This summer, we will feature guest posts from students who received a Dingman Center scholarship to participate in the Maryland Social Entrepreneur Corps (MSEC). They will share their experiences learning about social entrepreneurship while consulting with local businesses in Latin America. Learn more about MSEC here.
As my trip comes to an end I can safely say that my perspective on the world has changed drastically. This was my first time truly being exposed to development work. The two biggest things that I determined about this kind of work from my experiences in Ecuador are that it is a very slow process and that it is imperative for the planet.
In order to effectively identify the problems that are affecting people in their everyday lives, you need to be able to connect with them and understand them on a multitude of levels, which means understanding their culture. I come from such a different place and have learned life in a completely different way. Sometimes the way I think and how I would solve problems is not necessarily the best way to solve the problems of the people I am trying to help. What I learned is that you must build relationships with the people first. Sometimes they do not want to open up right off the bat and tell you truthfully how hard their lives are and the struggles they face. However, once you share meals with them, play with their children, and share the soccer field, they begin to unveil their feelings and you can finally start to identify the roots of what is causing so much hardship. When I first arrived in Ecuador I thought I knew what I needed to do and had all the answers. What I found out is that I had to take a step back, observe and listen.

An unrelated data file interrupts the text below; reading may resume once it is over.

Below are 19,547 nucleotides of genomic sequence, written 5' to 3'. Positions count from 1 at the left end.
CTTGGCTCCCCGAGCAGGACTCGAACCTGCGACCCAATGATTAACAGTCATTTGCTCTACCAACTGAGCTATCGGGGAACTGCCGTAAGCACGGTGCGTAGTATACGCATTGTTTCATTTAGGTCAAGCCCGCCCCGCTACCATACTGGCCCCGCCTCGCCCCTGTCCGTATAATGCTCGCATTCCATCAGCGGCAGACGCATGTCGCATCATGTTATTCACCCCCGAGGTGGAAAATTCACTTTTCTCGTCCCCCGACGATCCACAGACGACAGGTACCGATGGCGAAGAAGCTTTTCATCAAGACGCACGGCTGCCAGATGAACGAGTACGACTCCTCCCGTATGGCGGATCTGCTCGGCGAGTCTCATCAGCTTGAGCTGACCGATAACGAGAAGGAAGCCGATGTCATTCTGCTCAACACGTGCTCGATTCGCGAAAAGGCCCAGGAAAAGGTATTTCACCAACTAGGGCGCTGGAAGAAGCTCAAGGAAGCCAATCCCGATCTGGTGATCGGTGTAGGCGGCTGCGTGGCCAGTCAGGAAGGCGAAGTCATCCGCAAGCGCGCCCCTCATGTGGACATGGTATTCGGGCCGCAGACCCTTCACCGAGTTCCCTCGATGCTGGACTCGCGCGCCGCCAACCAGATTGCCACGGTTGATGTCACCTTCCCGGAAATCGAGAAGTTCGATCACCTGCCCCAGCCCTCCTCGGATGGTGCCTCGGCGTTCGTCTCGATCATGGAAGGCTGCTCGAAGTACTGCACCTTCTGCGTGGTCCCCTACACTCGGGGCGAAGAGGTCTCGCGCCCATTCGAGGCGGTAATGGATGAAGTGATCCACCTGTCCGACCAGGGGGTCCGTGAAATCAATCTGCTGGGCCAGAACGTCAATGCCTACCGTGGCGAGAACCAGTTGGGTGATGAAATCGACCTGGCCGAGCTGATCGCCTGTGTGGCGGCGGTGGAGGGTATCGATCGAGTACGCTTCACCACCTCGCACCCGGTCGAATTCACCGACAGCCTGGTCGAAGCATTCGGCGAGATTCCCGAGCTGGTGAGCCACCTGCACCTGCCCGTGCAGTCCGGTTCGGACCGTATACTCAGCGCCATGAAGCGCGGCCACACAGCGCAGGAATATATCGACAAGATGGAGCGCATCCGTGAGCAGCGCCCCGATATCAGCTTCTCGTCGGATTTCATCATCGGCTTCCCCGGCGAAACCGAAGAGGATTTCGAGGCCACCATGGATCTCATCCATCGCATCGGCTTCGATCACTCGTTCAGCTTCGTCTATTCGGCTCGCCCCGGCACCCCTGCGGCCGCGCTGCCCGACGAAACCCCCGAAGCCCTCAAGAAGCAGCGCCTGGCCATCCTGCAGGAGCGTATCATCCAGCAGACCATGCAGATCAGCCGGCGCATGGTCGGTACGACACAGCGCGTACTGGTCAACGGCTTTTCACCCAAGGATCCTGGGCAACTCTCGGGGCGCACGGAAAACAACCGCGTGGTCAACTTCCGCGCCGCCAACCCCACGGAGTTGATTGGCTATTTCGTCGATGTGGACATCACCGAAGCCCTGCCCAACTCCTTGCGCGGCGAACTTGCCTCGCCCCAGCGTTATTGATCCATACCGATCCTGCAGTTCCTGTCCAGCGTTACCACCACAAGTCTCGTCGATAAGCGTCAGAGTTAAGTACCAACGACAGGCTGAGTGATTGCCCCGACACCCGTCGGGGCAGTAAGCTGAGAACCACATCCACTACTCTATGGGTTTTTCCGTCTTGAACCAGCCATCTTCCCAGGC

The other aspect of development work that became crystal clear was just how important it is. Some of the people we came in contact with and helped did not think it was possible that the water they were drinking could make them sick, or that their vision could be corrected with two small pieces of glass, or that they could immensely improve their business by becoming just slightly more technologically literate. Again, things that I had grown up with that are common knowledge for my people are foreign concepts elsewhere in the world. Then I realized that all of the work that I was doing was just in a small sliver of Ecuador. There are countless other countries that need help and the only thing that will deliver assistance is people who hear the call to take action. Development does not pay well and might not be the best option to take if you want to start to build a retirement fund, however it is necessary in order to help the planet get back on track. In this day and age the world is globalized and it is now impossible to ignore the problems that people face around the earth. We need to come together and make the effort to create a better planet for everyone.
Simon Amato is a rising senior at the University of Maryland majoring in Economics and minoring in Innovation and Entrepreneurship. When he’s not studying, he is playing club soccer, working at the Urban Butcher, or running FroDoh, a frozen donut hole company he started this past semester.